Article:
Loose rivets connecting the brass strips inside a fuse box have been known to cause intermittent problems. One way to find this kind of problem is to monitor the voltage feeding it. Use small jumper wires to connect a digital voltmeter to the radio's switched 12 volts wire, then see what happens to that voltage when the problem occurs. You can also tap into one of the switched wires at the ignition switch or one of the fuses. Once you find a point where the voltage drops, follow that back to the previous point and check there. Keep doing that until you find the bad connection.
The same thing can happen on ground wires except you'll be monitoring for a voltage that goes up higher than 0 volts. Often you will find ground wires from multiple circuits that are bolted to the body with a common screw, and they will all be affected at the same time.
November, 4, 2012 AT 11:37 AM
So you are thinking its not the PCM but a short somewhere in my electrical system? What about the mileage on the PCM matching the mileage on the odometer? Can I continue to drive or does it need to sit till I get the new one?
November, 6, 2012 AT 10:19 AM
The mileage is stored on the instrument cluster. Changing the other computers won't affect that. The mileage is stored in the Engine Computer too but not to run the odometer. That is simply to record how long ago a diagnostic fault code set. Even when we erase those codes, there is a permanent record that only Chrysler can retrieve. They can use that to prove or disprove a code had truly been set in the past.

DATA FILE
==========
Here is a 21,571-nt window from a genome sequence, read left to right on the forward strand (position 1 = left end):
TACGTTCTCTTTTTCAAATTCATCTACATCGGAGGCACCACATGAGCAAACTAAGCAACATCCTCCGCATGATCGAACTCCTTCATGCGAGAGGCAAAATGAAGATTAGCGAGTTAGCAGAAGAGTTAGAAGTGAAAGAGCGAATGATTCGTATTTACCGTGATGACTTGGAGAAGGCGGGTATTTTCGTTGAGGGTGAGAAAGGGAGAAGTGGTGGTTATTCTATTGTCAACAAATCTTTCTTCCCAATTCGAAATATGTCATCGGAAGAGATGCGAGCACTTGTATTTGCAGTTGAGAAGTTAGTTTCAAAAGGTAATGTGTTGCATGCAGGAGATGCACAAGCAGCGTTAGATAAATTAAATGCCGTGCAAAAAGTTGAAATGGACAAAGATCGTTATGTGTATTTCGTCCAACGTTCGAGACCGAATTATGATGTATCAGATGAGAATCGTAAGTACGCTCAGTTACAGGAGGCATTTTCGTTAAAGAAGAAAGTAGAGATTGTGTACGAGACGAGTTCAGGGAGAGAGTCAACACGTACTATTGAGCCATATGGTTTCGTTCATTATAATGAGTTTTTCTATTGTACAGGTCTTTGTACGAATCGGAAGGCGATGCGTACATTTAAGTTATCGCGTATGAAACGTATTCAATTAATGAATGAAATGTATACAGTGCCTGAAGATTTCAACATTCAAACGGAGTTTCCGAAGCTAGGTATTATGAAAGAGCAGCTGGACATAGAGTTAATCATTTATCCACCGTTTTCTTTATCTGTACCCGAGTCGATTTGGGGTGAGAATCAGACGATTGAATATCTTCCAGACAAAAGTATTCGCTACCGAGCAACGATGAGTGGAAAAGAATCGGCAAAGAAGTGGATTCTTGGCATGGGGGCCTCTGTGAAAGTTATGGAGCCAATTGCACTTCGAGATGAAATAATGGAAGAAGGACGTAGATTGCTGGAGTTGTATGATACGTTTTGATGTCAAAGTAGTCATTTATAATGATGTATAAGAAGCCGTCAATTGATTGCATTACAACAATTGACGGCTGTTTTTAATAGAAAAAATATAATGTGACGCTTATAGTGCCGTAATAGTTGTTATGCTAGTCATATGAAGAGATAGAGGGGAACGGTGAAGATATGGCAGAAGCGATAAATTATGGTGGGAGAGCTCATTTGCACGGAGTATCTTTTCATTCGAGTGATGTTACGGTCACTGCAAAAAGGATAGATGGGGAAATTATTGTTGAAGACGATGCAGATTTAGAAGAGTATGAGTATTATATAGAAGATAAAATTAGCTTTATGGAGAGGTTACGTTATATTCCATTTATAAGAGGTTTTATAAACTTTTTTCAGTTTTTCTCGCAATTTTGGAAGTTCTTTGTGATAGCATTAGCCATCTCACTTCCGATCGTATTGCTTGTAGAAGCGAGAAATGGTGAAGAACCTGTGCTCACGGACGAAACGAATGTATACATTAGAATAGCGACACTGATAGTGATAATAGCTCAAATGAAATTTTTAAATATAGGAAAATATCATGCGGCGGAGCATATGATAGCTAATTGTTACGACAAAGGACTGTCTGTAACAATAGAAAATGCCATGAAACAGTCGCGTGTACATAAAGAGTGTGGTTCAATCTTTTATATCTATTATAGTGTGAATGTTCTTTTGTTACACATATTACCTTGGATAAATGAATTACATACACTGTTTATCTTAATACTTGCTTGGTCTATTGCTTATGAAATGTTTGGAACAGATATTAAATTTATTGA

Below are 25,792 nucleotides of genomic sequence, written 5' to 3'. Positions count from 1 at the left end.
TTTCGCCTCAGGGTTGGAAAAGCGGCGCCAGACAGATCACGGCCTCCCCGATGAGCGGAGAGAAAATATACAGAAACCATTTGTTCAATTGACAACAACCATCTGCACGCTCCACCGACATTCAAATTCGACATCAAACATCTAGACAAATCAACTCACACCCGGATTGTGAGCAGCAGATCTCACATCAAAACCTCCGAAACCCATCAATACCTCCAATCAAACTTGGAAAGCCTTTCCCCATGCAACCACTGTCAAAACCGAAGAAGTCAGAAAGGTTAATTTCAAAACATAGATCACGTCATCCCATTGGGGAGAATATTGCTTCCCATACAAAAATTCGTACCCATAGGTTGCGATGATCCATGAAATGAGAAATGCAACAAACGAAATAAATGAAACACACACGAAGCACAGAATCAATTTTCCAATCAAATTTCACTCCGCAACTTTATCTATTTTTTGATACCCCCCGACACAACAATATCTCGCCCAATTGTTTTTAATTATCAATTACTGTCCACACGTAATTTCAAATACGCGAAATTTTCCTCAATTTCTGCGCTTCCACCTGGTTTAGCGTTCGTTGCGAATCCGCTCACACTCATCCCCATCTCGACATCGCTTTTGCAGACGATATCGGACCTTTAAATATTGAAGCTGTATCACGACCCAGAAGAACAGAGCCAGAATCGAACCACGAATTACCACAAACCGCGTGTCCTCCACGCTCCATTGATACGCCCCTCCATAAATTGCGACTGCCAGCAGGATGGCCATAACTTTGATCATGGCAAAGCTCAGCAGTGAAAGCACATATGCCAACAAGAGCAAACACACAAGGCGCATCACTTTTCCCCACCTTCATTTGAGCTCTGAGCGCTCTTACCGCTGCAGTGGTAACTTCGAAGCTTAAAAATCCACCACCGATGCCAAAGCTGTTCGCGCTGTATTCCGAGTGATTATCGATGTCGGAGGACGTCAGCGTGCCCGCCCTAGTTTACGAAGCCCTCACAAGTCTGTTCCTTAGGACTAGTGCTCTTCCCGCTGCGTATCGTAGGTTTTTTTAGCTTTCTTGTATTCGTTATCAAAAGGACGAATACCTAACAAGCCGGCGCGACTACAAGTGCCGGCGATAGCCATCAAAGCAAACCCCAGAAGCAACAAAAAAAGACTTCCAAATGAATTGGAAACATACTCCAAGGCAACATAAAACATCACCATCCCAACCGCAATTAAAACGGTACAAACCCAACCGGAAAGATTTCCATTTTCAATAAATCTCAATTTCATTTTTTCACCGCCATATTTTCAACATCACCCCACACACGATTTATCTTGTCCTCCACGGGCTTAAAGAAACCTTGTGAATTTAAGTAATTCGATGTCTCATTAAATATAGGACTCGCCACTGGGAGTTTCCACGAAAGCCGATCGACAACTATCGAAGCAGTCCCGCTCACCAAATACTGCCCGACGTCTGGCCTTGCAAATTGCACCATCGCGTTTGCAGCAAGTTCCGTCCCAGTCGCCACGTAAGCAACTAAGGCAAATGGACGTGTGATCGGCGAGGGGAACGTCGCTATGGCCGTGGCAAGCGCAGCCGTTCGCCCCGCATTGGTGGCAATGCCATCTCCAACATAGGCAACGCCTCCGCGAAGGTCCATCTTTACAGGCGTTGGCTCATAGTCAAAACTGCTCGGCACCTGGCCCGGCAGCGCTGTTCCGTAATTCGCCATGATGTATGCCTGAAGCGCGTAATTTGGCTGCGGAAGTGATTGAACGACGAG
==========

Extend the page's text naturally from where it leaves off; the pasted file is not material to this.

November, 6, 2012 AT 12:01 PM
So, can I drive my Jeep and not have any issues putting in a new PCM if they are showing different mileage? I've read about people having issues using PCMs with different mileage readings then their vehicle actually has.
November, 7, 2012 AT 7:41 AM
Your odometer reading should not change when you replace any computer other than the instrument cluster. The cluster is the only one that needs to have the mileage supplied to the rebuilder so they can program it into a replacement before they ship it out.
In the early to mid '90s there was a "Maintenance Required" light that turned on at 60,000, 90,000, and 120,000 miles on vehicles with truck emissions systems. That included minivans. On those, once the light was turned off, the scanner would display the mileage stored in the Engine Computer, and ask if that was within 50 miles of the odometer reading. If it was not, you were simply asked to type in the current mileage to correct it. You and I will never have that option with the instrument cluster because that would be how the vehicle's mileage is illegally rolled back. Changing the mileage in the Engine Computer just corrects how long it will be before the "Maintenance Required" light turns on again.
You might be reading about the sad GM owners who run into problems that GM designed in to cost them money after the sale. Their cars need to have replacement computers programmed to the specific car by the dealer, otherwise they won't work. You can't buy a used computer from the salvage yard in many cases.